The first time I heard it was the season after my old dog Bo was hit by a car. He pulled through the accident and he hunted his heart out but no matter how hard I tried to ignore it that alarm kept ringing. He was 8 years old but the accident aged him beyond his years and though his heart was in it he could no longer take long hours day after day in the field. It was just too hard on him. Still, I did not want to believe that my best friend was aging. By the time he was ten I could ignore it no longer and had to face the fact that if I was going to continue this bird hunting lifestyle that I had grown up with and had by then embraced passionately, I had to start a pup.
Since then there have been two days I dread in the life of every dog that I have taken on as my own, the day he passes on, and the day that I start trying to ignore the ringing alarm of mortality. For me my dogs are pets and family members but they are more than that. My favorite form of recreation depends on the dogs. Without them there is no reason or enjoyment in upland bird hunting. The way I hunt with my setters the dog is to find the bird, it is his job to do so. When he does he is to point and hold that bird until his teammate, me gets there with the gun. It is then my job to flush and shoot the bird. The dog is then to deliver it to hand. When that goal is achieved together both hunter and dog feel accomplished together but it is more than this. This working relationship builds a bond that is beyond an ordinary pet owner relationship. I mean in no way to say that hunters love their dogs more than say my mother loves her Schnauzer but It is just different. By the time a bird dog is mature we have countless hours into them. The pup and his human counterpart share together the successes and failures of training not only at home but in the field too. We work through the mistakes and successes together and it always takes both of us to get there. It takes about three years for them to get really good at hunting multiple wild bird species together with a person as their partner. I play trial games with my dogs these days where we compete in competition together as a team again succeeding together and failing together but always together as team strengthening the bond even further.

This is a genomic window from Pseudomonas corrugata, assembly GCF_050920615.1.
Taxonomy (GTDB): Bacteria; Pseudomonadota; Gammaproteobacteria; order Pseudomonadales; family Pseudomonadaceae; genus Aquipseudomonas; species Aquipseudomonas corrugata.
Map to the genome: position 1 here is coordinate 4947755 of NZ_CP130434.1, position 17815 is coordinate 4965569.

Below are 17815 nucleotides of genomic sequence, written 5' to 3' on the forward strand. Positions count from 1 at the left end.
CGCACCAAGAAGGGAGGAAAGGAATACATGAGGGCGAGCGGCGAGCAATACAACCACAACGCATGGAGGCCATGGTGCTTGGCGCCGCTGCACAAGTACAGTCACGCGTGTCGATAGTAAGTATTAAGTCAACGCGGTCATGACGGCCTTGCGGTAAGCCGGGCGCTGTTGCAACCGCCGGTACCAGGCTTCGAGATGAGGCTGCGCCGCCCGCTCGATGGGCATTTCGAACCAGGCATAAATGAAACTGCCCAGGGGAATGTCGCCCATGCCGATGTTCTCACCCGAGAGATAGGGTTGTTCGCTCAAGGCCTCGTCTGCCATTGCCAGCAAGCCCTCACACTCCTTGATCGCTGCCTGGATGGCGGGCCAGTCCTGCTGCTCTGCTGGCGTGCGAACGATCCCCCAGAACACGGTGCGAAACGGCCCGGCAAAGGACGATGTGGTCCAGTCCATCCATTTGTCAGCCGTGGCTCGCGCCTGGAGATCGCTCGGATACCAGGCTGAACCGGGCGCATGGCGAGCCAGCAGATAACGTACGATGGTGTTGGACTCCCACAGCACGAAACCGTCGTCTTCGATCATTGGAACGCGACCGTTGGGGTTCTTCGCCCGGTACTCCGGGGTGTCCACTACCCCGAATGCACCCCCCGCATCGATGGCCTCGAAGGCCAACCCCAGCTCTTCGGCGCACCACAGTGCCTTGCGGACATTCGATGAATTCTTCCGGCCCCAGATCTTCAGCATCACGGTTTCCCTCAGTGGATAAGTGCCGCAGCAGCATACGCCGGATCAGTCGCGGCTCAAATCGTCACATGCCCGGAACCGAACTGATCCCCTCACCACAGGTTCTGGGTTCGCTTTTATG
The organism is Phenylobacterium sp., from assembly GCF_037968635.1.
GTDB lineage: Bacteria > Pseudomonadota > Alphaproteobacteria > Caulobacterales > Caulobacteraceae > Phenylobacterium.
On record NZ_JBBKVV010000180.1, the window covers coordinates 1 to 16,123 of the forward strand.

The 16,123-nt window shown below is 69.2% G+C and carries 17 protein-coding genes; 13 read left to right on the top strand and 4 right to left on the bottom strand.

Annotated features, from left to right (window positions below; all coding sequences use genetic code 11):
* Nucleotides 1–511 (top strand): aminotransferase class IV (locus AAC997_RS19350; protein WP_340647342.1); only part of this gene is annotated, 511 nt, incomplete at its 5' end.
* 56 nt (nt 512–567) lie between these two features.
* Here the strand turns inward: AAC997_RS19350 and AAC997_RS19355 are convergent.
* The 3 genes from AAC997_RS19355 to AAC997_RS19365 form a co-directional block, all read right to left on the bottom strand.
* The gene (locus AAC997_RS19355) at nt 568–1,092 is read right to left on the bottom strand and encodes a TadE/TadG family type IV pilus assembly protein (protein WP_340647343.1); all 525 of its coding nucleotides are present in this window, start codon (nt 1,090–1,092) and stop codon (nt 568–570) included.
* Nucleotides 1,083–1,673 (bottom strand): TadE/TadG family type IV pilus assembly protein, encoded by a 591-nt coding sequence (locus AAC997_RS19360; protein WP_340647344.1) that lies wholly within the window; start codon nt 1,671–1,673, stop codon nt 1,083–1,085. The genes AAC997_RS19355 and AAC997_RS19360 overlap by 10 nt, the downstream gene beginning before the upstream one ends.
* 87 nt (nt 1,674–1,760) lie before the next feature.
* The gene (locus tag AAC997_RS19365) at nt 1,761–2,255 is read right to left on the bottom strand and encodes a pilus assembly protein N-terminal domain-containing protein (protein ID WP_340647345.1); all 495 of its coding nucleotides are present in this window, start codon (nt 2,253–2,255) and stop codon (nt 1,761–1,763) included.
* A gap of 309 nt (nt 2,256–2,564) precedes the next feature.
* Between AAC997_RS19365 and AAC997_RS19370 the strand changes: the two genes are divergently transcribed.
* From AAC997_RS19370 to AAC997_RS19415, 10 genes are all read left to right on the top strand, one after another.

As I have walked through the fields of this year's pheasant season I see Tic carrying his leg from time to time, and looking really spent at the end of the day and into the next. It's a different look than normal tired. I feel deeply the undeniable pain of that alarm ringing once again. It is not as though his heart isn’t in it. He hunts his guts out and has been fantastic even when tired. His bird work on running pheasants has been undeniably great this year but his body is aging. He has developed a bad shoulder that we continue to treat. Surgery might be necessary after the season and may help extend his career but nothing we do will silence that heartbreaking alarm. We will still hunt him and run him in trials as long as he can. No matter how special he is to me there is no denying the fact father time is and will remain undefeated. Eventually, Tic will retire from the field to live out the comfortable pension plan that all of my dogs receive when they become “my dog.” He has been such a great hunting partner to me and has earned the friendship of so many. He is in sync with me in every way in the field and is by far the most obedient dog I've ever owned. He is my little buddy. We have won two region NSTRA titles, and he has championed 3 times over together with me. This is not the end for he and I not even close but his role is changing. It has to change sadly the clock never stops ticking and for our dogs, it ticks many times faster than it does for us.
I enjoyed a hunt with him today through one of my favorite and timeless pheasant spots for the last time this year. A storm blew in and it carried the familiar winds of change and as the stinging sleet hit the back of my neck I saw Tic run from the cover with his slight limp across a cut alfalfa field. I could almost see the faded shadows of all those old dogs that have long since passed running again with him. I paused to look over my annual playground one last time for the season. As I turned it was fitting that the sleet would sting my face while the reality hit me that next year when I hunt here again things will have changed. There will be a puppy that will have to learn the ropes in the same way that Tic, Sunnie, and all the others before them have had to learn. To me, it's exciting and sad at the same time but the circle must continue.